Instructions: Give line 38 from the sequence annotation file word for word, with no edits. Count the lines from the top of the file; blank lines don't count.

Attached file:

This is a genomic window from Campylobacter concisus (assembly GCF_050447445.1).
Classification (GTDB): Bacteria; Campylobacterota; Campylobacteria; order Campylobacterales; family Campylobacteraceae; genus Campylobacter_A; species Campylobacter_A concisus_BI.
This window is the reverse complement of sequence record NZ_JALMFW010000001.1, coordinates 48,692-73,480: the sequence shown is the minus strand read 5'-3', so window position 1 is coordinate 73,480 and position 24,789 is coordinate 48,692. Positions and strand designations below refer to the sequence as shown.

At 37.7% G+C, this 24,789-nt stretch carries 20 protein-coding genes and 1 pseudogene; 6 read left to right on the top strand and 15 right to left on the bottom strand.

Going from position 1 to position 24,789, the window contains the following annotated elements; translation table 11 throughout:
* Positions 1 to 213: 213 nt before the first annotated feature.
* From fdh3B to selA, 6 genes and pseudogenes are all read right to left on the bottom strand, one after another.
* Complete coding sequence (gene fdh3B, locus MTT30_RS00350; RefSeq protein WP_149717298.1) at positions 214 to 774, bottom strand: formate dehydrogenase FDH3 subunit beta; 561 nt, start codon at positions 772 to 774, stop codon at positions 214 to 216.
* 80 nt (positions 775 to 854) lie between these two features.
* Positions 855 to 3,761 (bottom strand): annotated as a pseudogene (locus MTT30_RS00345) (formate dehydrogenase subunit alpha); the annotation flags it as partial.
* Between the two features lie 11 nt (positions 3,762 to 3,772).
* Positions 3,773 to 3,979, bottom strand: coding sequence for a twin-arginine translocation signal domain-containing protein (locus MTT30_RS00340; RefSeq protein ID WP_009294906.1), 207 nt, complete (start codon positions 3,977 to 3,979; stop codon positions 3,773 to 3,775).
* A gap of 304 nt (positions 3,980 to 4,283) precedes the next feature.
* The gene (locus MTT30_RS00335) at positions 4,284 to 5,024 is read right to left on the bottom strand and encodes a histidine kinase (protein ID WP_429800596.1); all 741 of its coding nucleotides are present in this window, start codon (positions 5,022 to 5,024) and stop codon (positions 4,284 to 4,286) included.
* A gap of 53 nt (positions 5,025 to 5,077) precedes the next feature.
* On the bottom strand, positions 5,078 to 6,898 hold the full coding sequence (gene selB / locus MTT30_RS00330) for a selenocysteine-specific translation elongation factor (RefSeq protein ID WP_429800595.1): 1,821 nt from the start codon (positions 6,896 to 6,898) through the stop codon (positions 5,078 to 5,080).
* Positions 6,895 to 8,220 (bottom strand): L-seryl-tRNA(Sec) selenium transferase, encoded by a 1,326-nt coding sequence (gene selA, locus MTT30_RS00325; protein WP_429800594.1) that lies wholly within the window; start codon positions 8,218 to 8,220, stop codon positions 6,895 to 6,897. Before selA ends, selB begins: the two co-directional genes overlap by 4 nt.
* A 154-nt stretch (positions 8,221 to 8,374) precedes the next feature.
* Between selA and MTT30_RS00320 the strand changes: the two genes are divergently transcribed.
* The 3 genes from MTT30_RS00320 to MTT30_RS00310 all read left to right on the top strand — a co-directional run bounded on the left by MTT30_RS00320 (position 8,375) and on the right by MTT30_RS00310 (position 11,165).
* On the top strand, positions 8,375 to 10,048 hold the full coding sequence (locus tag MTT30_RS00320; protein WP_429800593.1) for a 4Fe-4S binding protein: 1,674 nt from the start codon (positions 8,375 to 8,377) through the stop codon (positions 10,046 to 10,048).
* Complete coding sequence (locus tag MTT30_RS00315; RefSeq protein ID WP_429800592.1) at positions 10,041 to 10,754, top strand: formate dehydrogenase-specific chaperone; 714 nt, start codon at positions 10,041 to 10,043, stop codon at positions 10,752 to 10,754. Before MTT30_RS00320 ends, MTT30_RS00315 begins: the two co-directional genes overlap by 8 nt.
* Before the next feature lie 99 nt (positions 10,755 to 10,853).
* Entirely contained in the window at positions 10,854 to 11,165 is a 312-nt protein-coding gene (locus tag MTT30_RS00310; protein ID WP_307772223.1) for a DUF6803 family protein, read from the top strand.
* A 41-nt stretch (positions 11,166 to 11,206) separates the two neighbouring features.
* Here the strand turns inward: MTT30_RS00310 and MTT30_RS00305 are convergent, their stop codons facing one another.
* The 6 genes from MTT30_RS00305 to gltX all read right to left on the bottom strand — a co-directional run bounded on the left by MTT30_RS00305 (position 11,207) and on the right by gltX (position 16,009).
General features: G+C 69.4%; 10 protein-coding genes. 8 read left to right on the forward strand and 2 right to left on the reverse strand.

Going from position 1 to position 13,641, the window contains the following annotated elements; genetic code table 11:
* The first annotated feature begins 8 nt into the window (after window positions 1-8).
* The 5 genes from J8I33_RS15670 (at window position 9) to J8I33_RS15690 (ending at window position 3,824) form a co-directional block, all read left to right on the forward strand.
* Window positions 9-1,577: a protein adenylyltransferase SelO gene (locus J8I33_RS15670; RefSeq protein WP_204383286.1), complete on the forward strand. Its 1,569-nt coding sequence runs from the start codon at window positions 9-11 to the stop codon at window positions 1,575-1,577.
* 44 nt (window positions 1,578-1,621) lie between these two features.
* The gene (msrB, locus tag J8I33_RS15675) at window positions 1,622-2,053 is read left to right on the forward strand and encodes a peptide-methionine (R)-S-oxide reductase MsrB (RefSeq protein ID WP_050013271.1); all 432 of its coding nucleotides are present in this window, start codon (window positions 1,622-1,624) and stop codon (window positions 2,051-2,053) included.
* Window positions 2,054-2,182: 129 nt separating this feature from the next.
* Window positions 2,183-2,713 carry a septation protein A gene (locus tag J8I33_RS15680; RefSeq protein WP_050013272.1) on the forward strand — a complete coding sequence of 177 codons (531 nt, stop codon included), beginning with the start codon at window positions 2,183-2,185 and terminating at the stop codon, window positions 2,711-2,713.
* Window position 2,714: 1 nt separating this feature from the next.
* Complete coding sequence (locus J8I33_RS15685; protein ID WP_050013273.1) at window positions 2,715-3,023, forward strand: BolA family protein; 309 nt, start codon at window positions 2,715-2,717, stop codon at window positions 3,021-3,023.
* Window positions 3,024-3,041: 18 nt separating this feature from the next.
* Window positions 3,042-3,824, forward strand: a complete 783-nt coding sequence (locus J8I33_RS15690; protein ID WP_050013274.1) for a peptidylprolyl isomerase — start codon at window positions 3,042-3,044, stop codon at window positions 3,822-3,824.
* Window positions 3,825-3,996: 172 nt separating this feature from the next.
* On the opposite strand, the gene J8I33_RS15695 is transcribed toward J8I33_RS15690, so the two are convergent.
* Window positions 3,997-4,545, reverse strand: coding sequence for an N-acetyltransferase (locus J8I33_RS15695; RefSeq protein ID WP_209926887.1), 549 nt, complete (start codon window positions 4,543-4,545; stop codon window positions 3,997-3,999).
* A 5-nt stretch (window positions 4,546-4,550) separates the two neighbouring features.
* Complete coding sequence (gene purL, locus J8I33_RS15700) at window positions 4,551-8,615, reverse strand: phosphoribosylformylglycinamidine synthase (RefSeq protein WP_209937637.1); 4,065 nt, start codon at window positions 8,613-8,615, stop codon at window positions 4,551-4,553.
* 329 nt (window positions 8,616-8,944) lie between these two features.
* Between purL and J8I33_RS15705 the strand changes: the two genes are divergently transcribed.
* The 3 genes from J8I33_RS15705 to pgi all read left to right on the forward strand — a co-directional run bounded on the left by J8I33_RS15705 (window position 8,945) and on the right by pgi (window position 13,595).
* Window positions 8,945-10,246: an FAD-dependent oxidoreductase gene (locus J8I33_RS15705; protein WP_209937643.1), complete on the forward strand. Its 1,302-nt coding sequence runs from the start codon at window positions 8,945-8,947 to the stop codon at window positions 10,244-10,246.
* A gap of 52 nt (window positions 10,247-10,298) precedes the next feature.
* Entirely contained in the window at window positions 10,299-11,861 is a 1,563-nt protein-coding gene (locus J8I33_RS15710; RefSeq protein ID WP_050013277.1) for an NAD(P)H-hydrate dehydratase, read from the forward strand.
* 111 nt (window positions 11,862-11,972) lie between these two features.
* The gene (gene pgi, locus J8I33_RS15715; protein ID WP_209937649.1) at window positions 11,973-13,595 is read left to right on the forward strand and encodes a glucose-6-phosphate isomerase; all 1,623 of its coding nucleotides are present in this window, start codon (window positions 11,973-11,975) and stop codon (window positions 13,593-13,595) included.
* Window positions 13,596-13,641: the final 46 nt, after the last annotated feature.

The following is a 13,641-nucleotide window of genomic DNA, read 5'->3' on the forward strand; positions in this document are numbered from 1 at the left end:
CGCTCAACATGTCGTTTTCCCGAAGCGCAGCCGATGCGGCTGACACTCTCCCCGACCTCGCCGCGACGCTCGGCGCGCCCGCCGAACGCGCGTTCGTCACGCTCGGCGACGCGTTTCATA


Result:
* Complete coding sequence (locus J8I33_RS15685; protein ID WP_050013273.1) at window positions 2,715-3,023, forward strand: BolA family protein; 309 nt, start codon at window positions 2,715-2,717, stop codon at window positions 3,021-3,023.